Dave Thompson/PA

A tale of what could have been for Leicester, as the curtain is brought down on a Covid-stricken phantom season

So there we have it, the finale of a bizarre season in the Premier League; one which will go down in history books and pub quiz sheets alike for years to come. 

A campaign where fans were banished from stadiums up until the very last week; where rigorous Covid testing and watching Manchester United play what felt like six games in seven days, week after week, became some sort of dystopian normality.

Still, it kept us all busy, didn’t it? Gave us something to do when bars, restaurants, clubs and shops were all closed down. I think the theme tune to Renault’s Super Sunday on Sky will be engraved in my memory for the rest of my life. Might set it as my alarm, it would mean me springing into action within seconds to shut it off. Nice way to start the day.

The last box to be ticked in England’s top-flight on Sunday was which sides would finish in the top-four and thus secure qualification into next season’s Champions League. Liverpool were in the driving seat thanks to a routine 3-0 win over Burnley in midweek, and made no mistake in breezing past Crystal Palace at Anfield, beating the south London side 2-0 in what was Roy Hodgson’s last game in charge of the Eagles. 

A good guy, is Woy. I hope we haven’t seen the last of him in the dugout; something tells me there’s one last move in him yet.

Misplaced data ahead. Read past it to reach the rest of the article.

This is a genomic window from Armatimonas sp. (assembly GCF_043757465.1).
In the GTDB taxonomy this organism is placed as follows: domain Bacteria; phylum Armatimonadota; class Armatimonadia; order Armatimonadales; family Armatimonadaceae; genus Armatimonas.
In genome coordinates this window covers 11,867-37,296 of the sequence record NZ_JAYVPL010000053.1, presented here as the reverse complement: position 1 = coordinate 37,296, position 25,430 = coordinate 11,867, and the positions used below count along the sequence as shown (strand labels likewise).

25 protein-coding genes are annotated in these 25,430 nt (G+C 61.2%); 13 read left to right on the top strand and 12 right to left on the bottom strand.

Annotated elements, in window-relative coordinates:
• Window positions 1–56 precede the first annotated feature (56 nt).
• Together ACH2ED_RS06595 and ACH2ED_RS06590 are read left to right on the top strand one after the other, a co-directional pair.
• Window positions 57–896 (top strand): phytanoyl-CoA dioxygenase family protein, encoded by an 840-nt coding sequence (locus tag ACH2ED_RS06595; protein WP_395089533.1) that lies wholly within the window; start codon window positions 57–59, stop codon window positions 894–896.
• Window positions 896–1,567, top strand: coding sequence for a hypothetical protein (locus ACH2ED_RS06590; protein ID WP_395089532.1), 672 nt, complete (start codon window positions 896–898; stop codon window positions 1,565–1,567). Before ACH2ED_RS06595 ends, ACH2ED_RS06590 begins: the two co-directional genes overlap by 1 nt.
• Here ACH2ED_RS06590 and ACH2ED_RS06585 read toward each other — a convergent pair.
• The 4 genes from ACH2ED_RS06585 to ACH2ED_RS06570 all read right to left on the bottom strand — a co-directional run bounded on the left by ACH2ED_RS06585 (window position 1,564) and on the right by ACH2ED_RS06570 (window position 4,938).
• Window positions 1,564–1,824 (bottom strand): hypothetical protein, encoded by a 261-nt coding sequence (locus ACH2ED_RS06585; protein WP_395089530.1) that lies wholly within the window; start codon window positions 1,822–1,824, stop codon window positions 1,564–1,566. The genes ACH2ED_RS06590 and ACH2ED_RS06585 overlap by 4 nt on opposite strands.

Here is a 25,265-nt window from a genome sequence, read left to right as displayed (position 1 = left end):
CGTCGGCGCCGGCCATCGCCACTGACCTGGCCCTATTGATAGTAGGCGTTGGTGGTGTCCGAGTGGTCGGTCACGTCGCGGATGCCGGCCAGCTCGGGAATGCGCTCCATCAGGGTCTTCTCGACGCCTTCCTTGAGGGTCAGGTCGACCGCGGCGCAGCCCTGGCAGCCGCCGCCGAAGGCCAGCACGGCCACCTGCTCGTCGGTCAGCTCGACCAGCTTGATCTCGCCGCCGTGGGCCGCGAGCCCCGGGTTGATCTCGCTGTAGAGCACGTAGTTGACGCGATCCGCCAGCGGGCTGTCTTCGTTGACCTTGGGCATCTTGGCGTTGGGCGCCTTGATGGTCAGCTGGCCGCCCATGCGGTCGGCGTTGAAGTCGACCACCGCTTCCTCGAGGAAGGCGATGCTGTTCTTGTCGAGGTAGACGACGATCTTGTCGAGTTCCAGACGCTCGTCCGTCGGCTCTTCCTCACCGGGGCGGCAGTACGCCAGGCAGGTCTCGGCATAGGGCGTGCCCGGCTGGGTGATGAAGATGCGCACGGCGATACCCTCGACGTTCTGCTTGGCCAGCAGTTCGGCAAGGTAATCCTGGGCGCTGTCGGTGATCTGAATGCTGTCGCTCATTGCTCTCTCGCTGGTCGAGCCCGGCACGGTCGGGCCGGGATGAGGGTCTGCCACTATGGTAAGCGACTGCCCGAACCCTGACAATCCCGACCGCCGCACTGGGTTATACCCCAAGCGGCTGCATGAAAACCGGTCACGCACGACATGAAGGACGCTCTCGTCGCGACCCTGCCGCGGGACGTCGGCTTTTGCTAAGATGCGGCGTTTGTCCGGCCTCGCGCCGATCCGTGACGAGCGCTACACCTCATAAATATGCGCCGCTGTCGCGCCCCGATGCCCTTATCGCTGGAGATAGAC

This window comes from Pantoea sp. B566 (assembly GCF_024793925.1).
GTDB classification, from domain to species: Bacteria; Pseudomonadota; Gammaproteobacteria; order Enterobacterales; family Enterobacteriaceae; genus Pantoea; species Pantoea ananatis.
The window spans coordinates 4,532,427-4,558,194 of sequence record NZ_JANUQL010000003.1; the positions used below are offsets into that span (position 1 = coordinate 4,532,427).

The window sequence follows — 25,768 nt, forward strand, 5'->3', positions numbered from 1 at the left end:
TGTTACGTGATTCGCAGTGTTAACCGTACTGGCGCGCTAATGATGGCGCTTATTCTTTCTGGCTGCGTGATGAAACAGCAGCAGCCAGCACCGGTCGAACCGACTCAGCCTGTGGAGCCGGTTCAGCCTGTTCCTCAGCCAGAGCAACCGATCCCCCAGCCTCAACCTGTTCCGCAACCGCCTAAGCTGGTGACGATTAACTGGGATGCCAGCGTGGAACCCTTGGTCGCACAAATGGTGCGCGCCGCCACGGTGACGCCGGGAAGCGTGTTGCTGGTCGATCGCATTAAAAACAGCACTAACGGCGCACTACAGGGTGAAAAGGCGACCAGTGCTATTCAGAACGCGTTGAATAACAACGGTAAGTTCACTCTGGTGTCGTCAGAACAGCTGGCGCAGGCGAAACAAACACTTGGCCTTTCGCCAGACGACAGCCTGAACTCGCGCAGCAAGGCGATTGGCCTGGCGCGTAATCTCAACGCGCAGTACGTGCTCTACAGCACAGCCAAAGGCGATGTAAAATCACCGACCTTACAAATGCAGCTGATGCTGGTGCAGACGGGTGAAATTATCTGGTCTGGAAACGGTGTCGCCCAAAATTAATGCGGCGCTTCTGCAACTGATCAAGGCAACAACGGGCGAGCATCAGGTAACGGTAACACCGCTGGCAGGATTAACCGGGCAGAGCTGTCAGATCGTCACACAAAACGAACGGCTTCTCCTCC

Chelsea needed a win to secure their status among Europe’s elite next term, and many predicted them to do just that at Villa Park. Dean Smith’s side had other ideas, though. Goals from Bertrand Traore and Anwar El-Ghazi (from the spot) saw the Villans go two goals to the good on home soil and left Chelsea’s hopes of Champions League football hanging on by a thread in the West Midlands. 

Weren’t you lot supposed to be going into a European Super League a couple of weeks ago? Funny how things work out. 

With the Blues losing up the road, Leicester were in the ascendency, needing a win over Tottenham to secure a top-four finish. The Foxes have spent more time in the top-four of the Premier League over the last two seasons (567 days) than Elvis Presley spent as No. 1 in the UK Singles Charts (560) – stat courtesy of Rich Jolly – but fell out of it for the second time in as many seasons right at the death. 

Having taken the lead twice against Spurs, Brendan Rodgers’ side fell behind 4-2 at the King Power, kicking their hopes of a UCL adventure straight to the curb. Still, Thursday night’s in the Europa League aren’t all that bad, are they? Just ask Ole.

It could be worse. Spurs themselves are now gearing up to play the likes of Cliftonville and some Lithuanian outfit whose name resembles a WiFi password in the brand new ‘Europa Conference League’ next season after finishing 7th.

European Super League / Europa Conference League – similar ring, I suppose. 

Now focus turns to the Euros. 

What do you call a, blindly optimistic football fan who tells you repeatedly that this is going to be “our year”, based on absolutely no hard information, in the corner of a dingy pub?